# Optimal Composites

• Optimal composites show with extremal effective properties. Our main interest is to find structures of these composites and to find bounds of the range of their properties. The extremal composites are used in structural optimization, the bounds provide a priori information of the possible range of achievable properties.
• The set of effective properties of all possible composites made from given materials is called G-closure of the set of original properties. The problem is to desribe the G-closure (or its components) for different sets of original materials.
• The following picture shows the G-closure for two conducting materials and the best structures that correspond to boundaries of the G-closure.
• Mathematically, the problem of bounds and of extremal structures can be formulated as a nonconvex variational problem of minimization of the sum of energies/complimentary energies that a structure stores under different loadings. We have now a pretty detailed picture of structures of two-phase conducting and elastic materials, but the best structures of multiphase composites are mainly unknown. I am working on this extremely interesting and knotty problem. The difference between two-phase and multi-phase optimal structures is huge. It is similar to the difference between the black and white and the color TV.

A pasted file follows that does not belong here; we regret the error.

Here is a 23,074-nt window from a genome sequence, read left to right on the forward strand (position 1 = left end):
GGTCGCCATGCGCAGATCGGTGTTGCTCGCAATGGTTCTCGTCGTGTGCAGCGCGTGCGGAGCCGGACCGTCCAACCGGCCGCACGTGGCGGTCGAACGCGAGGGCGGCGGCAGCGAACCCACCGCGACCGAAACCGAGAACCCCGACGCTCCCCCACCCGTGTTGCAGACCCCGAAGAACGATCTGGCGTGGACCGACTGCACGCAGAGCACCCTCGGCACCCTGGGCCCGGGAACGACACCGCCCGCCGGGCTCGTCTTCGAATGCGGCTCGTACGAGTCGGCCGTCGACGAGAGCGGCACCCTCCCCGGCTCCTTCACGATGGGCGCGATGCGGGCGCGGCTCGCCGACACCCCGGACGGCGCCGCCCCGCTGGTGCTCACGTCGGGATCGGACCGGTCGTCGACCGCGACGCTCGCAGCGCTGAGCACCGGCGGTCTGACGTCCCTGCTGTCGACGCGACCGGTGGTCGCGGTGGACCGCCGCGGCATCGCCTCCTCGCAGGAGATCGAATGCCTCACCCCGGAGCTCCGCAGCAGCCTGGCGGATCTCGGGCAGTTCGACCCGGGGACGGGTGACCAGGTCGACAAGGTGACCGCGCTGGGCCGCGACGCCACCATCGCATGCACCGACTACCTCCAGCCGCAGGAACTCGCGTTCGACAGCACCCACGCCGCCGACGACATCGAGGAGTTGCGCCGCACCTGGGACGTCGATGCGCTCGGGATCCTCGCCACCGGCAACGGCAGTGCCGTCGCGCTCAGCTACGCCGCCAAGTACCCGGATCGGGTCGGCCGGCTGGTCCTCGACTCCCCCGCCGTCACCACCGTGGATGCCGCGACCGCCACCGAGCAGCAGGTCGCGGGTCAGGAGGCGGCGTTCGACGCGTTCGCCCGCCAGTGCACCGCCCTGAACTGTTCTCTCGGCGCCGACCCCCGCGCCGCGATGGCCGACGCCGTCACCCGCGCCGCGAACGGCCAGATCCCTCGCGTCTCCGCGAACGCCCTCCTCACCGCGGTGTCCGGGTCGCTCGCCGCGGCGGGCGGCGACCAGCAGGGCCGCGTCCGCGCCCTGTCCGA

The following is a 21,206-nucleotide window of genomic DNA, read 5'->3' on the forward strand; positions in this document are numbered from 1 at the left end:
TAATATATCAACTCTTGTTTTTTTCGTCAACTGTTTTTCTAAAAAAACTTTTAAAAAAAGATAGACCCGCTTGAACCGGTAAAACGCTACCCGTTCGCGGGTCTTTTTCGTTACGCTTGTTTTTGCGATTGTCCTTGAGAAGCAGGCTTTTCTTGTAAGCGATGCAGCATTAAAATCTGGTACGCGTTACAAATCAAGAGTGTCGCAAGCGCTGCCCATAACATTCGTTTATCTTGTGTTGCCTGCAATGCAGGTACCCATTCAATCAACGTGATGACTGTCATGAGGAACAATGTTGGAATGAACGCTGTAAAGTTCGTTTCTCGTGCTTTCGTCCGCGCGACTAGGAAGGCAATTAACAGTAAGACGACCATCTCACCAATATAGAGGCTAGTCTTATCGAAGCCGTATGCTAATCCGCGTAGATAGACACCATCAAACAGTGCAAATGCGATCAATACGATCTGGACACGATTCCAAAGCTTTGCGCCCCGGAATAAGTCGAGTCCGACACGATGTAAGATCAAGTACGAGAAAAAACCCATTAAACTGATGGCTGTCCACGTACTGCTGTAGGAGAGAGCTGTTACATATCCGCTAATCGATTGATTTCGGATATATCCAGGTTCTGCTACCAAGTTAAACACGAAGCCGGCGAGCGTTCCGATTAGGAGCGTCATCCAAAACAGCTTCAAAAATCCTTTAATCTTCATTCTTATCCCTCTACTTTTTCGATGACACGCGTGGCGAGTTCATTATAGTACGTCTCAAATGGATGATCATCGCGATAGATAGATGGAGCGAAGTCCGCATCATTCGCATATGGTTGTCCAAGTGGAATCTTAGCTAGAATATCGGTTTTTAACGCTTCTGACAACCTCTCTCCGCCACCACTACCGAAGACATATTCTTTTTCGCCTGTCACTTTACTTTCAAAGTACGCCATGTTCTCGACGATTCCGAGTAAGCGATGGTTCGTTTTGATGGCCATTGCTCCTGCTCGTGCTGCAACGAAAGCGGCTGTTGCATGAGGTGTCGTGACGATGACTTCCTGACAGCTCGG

The following picture shows the variety of the topology of optimal isotropic conducting two-dimensional three materials structure. Note the optimal topology of two-material mixtures us pretty clear: "good" material outside, "bad" material inside inclusions.

 Large volume fraction of the best material, the swiss cheese topology (Milton, 1986) Small volume fraction of the best material; this material localizes inside the inclusion to compensate the properties of the worst material (Cherkaev, 1998)
Red color corresponds to the best conductor, yellow color - to the intermediate conductor, blue color - to the worst conductor. The contact directory in the Mathematics for Materials Web server is here: composites

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